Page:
The guidelines are intended for use by national policy and decision makers for example, those responsible for designing and implementing national asylum laws and national labor laws. The experts who participated in the Colloquium also hope that bodies charged with monitoring states' obligations under the relevant treaties, including the United Nations High Commissioner for Refugees, the United Nations treaty bodies, and the International Labour Organization's Committee of Experts on the Application of Conventions and Recommendations, will use the guidelines in the course of their monitoring activities. It is also envisaged that non-governmental organizations may find the guidelines useful in their advocacy work.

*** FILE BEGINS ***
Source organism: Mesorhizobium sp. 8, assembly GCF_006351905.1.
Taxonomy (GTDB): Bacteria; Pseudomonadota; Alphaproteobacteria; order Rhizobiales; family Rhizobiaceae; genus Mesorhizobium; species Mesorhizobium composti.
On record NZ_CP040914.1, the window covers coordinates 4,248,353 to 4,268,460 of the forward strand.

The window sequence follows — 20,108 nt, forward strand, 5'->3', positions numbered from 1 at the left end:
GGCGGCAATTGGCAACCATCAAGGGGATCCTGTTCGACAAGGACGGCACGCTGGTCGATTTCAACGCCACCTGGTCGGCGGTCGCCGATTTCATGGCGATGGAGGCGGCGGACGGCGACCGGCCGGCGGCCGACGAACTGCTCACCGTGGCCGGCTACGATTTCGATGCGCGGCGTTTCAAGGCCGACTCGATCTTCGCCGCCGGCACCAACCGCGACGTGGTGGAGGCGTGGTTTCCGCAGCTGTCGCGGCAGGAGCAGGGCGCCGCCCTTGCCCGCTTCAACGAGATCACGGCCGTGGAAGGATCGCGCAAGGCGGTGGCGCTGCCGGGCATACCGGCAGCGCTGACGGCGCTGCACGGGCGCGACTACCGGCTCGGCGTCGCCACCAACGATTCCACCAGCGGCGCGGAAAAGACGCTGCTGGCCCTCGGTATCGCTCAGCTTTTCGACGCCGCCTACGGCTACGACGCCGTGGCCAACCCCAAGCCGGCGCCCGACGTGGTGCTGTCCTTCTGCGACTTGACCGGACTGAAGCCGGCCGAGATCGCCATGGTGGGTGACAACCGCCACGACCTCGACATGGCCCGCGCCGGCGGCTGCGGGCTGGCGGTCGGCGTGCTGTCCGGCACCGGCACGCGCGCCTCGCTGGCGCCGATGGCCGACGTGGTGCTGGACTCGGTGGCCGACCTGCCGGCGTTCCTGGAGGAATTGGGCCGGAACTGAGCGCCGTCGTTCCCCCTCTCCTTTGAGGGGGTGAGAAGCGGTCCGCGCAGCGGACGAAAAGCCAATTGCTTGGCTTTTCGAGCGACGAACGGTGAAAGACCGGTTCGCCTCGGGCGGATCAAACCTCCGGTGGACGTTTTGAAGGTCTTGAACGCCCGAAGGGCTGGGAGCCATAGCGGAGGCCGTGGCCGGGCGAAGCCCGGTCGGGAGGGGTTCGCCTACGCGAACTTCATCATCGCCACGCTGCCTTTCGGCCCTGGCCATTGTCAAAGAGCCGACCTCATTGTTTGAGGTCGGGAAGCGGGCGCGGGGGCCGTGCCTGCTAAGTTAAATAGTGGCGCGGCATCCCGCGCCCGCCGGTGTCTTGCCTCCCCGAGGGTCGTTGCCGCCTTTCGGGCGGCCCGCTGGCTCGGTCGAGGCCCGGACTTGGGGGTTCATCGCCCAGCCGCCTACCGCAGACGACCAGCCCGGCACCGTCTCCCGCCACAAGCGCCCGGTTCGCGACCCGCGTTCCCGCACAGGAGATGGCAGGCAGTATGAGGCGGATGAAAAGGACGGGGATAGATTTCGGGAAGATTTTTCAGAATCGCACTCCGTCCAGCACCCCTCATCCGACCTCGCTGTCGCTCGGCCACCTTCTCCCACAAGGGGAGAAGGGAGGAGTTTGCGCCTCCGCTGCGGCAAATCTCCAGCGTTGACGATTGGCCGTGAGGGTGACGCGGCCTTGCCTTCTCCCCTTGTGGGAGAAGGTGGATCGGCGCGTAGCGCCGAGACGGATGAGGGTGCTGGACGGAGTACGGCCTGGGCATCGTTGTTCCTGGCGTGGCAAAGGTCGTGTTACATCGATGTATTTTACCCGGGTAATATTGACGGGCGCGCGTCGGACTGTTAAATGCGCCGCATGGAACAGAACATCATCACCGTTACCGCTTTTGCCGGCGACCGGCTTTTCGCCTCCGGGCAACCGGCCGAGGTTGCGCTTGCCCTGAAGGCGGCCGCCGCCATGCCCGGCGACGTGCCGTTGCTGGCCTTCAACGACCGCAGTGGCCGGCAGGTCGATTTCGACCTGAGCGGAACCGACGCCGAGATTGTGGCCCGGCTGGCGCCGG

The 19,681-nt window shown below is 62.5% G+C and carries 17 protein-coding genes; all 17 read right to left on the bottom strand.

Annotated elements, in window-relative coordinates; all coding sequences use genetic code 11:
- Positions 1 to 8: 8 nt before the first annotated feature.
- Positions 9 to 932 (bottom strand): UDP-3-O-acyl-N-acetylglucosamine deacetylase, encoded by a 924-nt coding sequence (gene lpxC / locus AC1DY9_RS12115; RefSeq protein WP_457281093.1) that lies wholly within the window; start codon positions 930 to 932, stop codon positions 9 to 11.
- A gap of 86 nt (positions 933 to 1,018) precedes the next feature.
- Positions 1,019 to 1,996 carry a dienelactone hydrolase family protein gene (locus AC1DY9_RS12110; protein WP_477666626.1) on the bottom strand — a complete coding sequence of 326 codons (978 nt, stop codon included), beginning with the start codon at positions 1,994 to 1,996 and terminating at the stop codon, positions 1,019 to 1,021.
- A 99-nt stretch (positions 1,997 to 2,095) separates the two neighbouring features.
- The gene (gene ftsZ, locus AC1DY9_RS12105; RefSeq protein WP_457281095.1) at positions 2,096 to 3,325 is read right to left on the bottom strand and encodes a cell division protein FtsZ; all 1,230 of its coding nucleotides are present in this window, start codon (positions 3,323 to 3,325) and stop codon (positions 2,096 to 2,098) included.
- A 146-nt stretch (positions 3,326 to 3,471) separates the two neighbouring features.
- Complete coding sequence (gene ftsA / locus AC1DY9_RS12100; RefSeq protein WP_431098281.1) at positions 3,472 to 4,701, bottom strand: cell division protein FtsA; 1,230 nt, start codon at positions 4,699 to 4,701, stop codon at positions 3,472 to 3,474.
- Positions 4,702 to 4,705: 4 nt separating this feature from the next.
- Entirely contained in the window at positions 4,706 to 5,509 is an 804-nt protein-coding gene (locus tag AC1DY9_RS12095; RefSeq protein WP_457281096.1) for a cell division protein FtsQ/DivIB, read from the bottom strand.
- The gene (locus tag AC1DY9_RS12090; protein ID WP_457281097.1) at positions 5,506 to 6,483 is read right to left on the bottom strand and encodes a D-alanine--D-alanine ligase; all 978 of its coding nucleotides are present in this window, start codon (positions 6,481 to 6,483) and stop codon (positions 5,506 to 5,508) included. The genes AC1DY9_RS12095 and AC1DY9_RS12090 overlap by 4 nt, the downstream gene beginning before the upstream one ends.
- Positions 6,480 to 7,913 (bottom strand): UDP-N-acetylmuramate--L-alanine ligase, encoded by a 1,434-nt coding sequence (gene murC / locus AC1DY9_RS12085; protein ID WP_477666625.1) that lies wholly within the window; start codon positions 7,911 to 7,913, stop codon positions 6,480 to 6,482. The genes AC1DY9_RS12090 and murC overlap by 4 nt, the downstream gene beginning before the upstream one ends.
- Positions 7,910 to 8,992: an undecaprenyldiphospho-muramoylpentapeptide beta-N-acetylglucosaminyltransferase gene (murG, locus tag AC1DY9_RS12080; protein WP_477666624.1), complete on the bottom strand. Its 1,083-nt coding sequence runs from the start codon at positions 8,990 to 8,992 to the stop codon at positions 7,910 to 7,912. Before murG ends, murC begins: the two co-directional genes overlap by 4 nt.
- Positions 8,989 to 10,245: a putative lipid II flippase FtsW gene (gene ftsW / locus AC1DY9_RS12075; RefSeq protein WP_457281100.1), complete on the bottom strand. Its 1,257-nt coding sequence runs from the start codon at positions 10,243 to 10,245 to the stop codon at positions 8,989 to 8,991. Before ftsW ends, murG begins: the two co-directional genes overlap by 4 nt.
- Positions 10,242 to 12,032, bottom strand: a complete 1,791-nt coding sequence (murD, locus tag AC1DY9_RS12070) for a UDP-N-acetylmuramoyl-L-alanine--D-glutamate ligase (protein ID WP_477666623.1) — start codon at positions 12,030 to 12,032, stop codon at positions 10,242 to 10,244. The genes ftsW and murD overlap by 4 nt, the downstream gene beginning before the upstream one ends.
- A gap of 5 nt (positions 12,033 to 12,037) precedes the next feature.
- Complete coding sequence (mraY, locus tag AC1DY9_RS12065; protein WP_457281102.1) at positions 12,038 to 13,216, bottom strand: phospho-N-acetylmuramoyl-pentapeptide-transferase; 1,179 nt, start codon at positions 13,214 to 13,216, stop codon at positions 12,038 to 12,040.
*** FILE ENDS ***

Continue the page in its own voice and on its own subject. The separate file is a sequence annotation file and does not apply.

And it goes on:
The guidelines are divided into eight substantive sections. After an introductory section devoted to the right to work, the first section of the guidelines underlines the importance of the right to work to the dignity of refugees, and to durable solutions. The second section sets out the appropriate interpretative approach to the Refugee Convention and other human rights instruments relevant to the right to work. The third section interprets the obligations imposed by the Refugee Convention. Fourth, the guidelines address relevant human rights standards other than the Refugee Convention. The guidelines focus on Article 6 of the International Covenant on Economic, Social and Cultural Rights," which establishes the right to work as a universal entitlement that is protected on a non-discriminatory basis.' However, the guidelines draw attention to many other international and regional human rights instruments that protect the right to work.